Two for the Seesaw

by William Gibson

Start Free Trial


Download PDF PDF Page Citation Cite Share Link Share

Last Updated on May 5, 2015, by eNotes Editorial. Word Count: 570

Two for the Seesaw is about an eight-month romance between a thirty-three-year-old Nebraska lawyer who has left his wife and an aspiring New York dancer of twenty-nine. Jerry Ryan has come to New York to escape a stifling marriage poisoned by a father-in-law whose money and influence makes Jerry feel dependent and trapped. While Jerry’s wife awaits the divorce, Jerry wanders the New York streets and museums, going to films and living on the five hundred dollars he brought from Nebraska. Then he meets Gittel Mosca. Young, vivacious, but unsettled as she pursues her illusory hope of becoming a famous dancer, Gittel’s romantic entanglements have always been brief and superficial until she meets Jerry. Their romance, though tempestuous, is intense and appears potentially redeeming for both.

After becoming Gittel’s lover, Jerry takes a job in a law office and plans to reassume his legal career in New York, while Gittel rents a loft and gives dance lessons, with Jerry eventually moving in and sharing Gittel’s apartment. After Jerry’s divorce becomes final, however, his wife decides that she wants to attempt again to make the marriage work, and Jerry decides to leave Gittel and return to Nebraska. He will try to resurrect his marriage under terms that do not involve dependence on his father-in-law. Jerry and Gittel part as friends, thankful for what they have gained from each other.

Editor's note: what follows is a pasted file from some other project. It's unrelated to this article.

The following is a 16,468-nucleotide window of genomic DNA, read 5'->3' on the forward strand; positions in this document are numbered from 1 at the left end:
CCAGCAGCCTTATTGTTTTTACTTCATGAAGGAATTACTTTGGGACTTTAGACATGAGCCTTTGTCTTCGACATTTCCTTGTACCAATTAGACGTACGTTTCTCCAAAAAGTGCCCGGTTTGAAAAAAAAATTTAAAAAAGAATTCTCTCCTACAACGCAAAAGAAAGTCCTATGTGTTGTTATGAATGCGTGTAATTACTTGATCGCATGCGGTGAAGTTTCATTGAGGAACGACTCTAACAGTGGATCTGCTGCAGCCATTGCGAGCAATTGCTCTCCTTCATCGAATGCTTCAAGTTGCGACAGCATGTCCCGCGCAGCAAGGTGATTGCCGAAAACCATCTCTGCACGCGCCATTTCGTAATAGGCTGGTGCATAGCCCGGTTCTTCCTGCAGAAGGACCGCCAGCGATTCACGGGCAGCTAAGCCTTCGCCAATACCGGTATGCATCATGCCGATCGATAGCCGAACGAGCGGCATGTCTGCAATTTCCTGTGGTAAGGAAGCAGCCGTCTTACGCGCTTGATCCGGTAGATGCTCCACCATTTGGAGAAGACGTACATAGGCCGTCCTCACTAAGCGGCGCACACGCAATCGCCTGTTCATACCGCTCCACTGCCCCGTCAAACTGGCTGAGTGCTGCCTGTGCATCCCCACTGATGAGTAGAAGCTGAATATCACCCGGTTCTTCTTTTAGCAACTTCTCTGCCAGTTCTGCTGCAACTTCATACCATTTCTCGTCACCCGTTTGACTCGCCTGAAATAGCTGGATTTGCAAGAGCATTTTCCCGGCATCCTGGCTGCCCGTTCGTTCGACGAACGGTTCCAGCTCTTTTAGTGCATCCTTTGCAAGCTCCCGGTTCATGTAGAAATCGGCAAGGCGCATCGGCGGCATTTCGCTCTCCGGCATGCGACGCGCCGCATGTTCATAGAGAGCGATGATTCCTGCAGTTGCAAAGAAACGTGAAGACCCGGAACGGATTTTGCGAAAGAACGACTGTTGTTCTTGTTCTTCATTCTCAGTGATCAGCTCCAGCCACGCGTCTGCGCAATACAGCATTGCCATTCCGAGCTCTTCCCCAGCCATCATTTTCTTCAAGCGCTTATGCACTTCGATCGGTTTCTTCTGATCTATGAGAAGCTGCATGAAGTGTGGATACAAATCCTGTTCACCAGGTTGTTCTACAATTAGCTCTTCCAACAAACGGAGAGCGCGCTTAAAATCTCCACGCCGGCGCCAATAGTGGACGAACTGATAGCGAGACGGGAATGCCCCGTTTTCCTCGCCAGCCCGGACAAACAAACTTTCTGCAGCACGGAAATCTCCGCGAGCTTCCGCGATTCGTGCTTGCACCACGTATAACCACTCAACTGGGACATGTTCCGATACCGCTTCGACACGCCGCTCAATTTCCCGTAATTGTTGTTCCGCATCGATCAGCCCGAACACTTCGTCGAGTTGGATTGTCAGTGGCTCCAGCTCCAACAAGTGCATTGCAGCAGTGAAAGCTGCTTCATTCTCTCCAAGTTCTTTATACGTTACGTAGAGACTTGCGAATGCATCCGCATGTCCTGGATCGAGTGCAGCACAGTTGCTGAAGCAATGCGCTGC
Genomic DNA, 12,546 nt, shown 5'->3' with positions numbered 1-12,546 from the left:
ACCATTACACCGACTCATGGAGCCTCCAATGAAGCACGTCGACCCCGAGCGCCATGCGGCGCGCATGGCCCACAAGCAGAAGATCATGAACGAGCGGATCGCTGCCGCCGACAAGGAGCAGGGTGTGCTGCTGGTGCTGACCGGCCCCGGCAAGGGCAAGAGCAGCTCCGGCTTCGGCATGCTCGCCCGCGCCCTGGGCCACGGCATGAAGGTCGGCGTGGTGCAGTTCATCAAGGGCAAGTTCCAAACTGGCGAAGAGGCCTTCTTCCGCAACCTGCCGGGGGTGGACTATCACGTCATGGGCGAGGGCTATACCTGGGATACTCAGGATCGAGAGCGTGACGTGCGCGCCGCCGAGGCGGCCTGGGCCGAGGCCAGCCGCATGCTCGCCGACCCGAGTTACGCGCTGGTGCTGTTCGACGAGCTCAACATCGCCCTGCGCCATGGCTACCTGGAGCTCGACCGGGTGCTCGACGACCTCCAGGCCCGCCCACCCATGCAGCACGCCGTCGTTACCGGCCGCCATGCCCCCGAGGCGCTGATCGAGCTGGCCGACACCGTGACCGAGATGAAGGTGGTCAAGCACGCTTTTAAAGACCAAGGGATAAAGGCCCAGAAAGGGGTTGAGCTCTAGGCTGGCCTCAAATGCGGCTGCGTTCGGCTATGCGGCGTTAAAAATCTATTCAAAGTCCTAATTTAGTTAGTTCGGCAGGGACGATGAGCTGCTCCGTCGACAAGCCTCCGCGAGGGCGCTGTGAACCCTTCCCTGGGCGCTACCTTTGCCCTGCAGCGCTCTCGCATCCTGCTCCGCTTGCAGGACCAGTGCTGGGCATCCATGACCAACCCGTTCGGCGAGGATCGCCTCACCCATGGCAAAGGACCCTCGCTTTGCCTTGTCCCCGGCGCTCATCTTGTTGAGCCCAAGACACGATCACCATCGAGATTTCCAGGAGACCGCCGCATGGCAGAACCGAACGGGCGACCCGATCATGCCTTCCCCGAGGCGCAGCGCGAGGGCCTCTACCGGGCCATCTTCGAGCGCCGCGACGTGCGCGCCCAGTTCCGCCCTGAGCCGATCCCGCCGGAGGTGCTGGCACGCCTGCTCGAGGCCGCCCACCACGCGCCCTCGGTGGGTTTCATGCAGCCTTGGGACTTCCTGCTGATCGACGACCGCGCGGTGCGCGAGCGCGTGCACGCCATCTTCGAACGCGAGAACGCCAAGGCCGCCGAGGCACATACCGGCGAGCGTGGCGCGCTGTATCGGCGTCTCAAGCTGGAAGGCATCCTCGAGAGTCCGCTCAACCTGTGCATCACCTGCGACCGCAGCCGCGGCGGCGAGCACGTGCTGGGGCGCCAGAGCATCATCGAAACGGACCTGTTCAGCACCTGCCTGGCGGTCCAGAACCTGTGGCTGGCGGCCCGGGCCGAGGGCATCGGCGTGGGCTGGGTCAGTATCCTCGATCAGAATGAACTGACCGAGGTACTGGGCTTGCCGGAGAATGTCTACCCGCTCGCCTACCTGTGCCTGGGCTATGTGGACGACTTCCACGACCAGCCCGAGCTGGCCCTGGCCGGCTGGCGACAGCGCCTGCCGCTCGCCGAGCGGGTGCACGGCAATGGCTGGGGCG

The original title of Two for the Seesaw was After the Verb to Love, which Gibson used as a curtain line for the end of the play: “After the verb to love, to help is the sweetest in the tongue.” With Gibson, love is not the clichéd, windswept passion of Hollywood or the soap operas. The prosaic concern for another’s well-being and the desire to aid is, for Gibson, a more concrete and realistic way to define love. Gibson is also precise about what he means by “help.” Jerry received one kind of help from his father-in-law, but it was not love because the help created a feeling of dependence and inferiority. The help to which Jerry refers is what Jerry and Gittel helped each other learn through their relationship. Gittel helped Jerry regain his sense of independence and self-esteem, while Jerry helped Gittel gain the self-respect she needed to insist on real romance rather than shallow, exploitive relationships.

Gibson’s conclusion, however, does not strike the audience or the reader as particularly uplifting, despite what the dialogue asserts. The play remains unsettling because after Jerry returns to his wife, Gittel is left behind with no prospects—a realistic but not particularly comforting or uplifting conclusion. Although Gibson attempts to soften Jerry’s departure with Gittel’s proclamation that the relationship has done her “a world of good,” the sense of Gittel’s abandonment is perhaps a vestige of Gibson’s original script. In the original script, Gibson intended Jerry to be a much more ruthless character, a “taker” rather than a “giver,” and in The Seesaw Log Gibson relates how Henry Fonda, who played Jerry, and Arthur Penn, the director of the Broadway production, demanded that Jerry be made more sensitive and sympathetic. Whether the final script is superior or inferior to the script with which Gibson began remains unsettled, but it is clear that Gibson retained even in the final script the disturbing portrait of the failure of love rather than its success.

See eNotes Ad-Free

Start your 48-hour free trial to get access to more than 30,000 additional guides and more than 350,000 Homework Help questions answered by our experts.

Get 48 Hours Free Access